S11D Project begun the functional test phase of stockyard machinery

The S11D Carajás Iron Project has begun the functional test phase for machinery in the Buffer Stockyard, the location where stock is held provisionally under ideal conditions to supply the plant. A twin boom stacker, with a reach in excess of 70 metres, was the first to be tested.


The remaining five items of machinery, three bridge reclaimers and two twin boom stackers, are also undergoing operational testing.


"This is yet another important stage completed. We've completed 86% of the mine and plant construction program and will now continue with the operational testing for the project," says Mauricio Gasparini, Executive Leader for Engineering, Planning and Construction for the Carajás S11D Iron Project.


At the end of January, another important landmark was reached. The Long Distance Conveyor Belt (acronym TCLD in Portuguese), 9.5 kilometres in length, was connected - or energized, to use the technical term. The TCLD is an integral component of one of the project's principal technological solutions, the truckless system, which also includes excavators and crushers. These are destined to replace off-road trucks and will result in a 70% reduction in the amount of diesel consumed and a 50% reduction in greenhouse gas emissions (GGEs).


The next phase will be the conclusion of the commissioning program (operational testing) for the secondary crusher (where blocks of ore are reduced in size) and buffer stockyard. The next step will be to conclude electromechanical assembly of the mine and TCLD ore line. All earthmoving work has been concluded and the truckless system machinery assembly phase is nearing completion.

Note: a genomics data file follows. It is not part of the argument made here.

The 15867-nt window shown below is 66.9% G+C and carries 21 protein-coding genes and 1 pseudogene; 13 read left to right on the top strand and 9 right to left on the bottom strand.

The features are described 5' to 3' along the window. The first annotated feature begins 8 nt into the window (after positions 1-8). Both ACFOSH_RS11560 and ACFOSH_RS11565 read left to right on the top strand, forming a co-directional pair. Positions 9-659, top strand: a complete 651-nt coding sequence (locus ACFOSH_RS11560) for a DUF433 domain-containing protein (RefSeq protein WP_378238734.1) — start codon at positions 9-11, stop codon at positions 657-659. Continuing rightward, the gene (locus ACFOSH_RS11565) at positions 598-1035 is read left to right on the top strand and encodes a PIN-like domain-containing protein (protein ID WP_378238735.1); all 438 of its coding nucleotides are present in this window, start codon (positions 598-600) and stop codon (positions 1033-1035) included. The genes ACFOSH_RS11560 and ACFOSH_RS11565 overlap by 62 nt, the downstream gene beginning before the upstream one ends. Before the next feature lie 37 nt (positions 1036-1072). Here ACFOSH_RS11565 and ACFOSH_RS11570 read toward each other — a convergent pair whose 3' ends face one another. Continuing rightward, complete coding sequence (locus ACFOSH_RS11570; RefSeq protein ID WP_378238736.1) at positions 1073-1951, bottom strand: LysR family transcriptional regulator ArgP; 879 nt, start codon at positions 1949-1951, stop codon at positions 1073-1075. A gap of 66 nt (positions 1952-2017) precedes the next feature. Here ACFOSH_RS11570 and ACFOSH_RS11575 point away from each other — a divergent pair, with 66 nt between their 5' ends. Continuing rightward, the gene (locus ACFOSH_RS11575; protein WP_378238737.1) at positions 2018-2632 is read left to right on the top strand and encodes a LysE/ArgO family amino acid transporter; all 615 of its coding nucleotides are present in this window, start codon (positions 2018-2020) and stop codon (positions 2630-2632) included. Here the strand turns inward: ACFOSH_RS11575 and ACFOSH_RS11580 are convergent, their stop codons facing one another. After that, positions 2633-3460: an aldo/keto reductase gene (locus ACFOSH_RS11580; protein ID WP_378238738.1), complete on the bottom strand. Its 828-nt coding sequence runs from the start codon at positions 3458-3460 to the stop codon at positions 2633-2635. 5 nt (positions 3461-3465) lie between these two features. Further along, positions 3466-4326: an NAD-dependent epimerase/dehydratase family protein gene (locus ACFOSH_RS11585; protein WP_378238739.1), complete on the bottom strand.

In the current challenging scenario facing the world's iron ore market, the Carajás S11D Iron Project, whose mine and processing plant is nearing completion in Canaã dos Carajás, will help Brazil retain its competitive edge in the mining sector. The new facility's production will complement Carajás' current production by offering high-grade ore with low levels of contaminants at low cost.


Truckless technology and conveyors will also make it possible to build the processing plant in a grassland region outside the forest area. The plant was designed to operate with the use of natural humidity. As such, it will not produce tailings or require the use of tailing dams. It will also reduce water consumption by 93%, equivalent to the volume required to supply a city of 400,000 inhabitants.


Through the project, Vale is also investing in a number of social initiatives in the municipality. More than 30 building projects have been concluded or are currently underway in partnership with the municipal authorities, including the construction and refurbishment of seven schools, refurbishment of the municipal hospital, construction of the Producers' Fair and the extension of the electrical energy network.


Mônica Ferreira
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